Eternity & Time – Day 8

by ggerhauser

God’s nature is revealed by his act of creation. “In the beginning God created the heavens and the earth.” This verse implies all of God’s attributes. For example, if he is before all things and creator of all things, he must be all-knowing, almighty and all-pervading. Like a father holds a baby, he cradles the heavens and the earth in his hands. Remember what Solomon testified: “Behold, heaven and the highest heaven cannot contain You” (1 Kings 8:27, NKJV). The heavens and the earth cannot contain God—rather, the creator contains them. This includes time, space and matter. And probably the most elusive of these dimensions is time itself.

Who can understand time? We cannot see it, but we do experience it. And because of its mystery, many mistakenly believe time is everlasting like God. However, time is not eternal; it does not infinitely extend both backwards and forwards. Time, as we know it, has its origins in God’s creation. It has a beginning and an ending. It is encased in God himself who declares, “I am the Alpha and the Omega, the First and the Last, the Beginning and the End” (Rev. 22:13).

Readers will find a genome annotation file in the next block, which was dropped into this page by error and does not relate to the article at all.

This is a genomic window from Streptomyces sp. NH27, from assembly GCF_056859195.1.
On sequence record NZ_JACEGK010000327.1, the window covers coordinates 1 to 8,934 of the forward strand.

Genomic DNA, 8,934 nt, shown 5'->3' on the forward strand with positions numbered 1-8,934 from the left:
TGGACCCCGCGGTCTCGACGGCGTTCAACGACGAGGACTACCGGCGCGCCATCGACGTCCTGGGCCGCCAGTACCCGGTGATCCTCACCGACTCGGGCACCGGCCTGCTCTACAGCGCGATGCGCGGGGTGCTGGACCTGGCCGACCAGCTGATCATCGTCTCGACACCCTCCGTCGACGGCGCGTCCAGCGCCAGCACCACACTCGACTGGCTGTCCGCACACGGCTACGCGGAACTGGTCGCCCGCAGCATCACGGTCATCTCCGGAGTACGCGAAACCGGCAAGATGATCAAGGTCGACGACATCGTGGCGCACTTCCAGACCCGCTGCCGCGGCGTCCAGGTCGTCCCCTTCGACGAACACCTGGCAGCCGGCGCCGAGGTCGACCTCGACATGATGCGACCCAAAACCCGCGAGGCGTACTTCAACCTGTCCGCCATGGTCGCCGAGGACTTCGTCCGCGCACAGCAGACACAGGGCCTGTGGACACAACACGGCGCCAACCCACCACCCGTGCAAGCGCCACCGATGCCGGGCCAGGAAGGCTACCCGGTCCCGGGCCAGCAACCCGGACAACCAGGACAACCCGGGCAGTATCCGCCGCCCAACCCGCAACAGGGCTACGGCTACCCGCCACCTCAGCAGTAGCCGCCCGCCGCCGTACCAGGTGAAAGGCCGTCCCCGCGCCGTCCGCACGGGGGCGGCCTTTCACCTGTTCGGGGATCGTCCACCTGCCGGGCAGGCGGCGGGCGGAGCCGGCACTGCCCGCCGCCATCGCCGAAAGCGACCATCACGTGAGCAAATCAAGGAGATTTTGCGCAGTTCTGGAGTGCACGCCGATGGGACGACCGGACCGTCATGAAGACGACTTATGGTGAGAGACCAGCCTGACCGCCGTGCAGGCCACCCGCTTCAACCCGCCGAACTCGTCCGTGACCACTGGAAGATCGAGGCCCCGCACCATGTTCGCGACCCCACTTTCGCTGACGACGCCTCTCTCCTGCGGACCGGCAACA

In salvation we are invited into the fellowship of God himself; we are called into his eternal life (John 3:16). I think the best way to describe eternity is to call it God’s own time—an attribute of God himself. Eternity does not exist beside or outside of God: it refers to God’s own life. On the other hand, our time is created time. Moreover, it is now fallen time and consequently always slipping out of our grasp. Through salvation we participate in God’s time—his life—so that now we are able to redeem our created and fallen time. In other words, our time now becomes his time. Today, redeem the time because the days are evil (Eph. 5:16).

Prayer: “For yesterday and today and tomorrow are completely in time; however, You, though nothing can be without You, are nevertheless not in place or time but all things are in You. For nothing contains You, but You contain all things” (Anselm, Proslogion, 142-143). Thank you for bringing me into fellowship with yourself, into your eternal life. May your eternity invade my day and may you help me to redeem the time.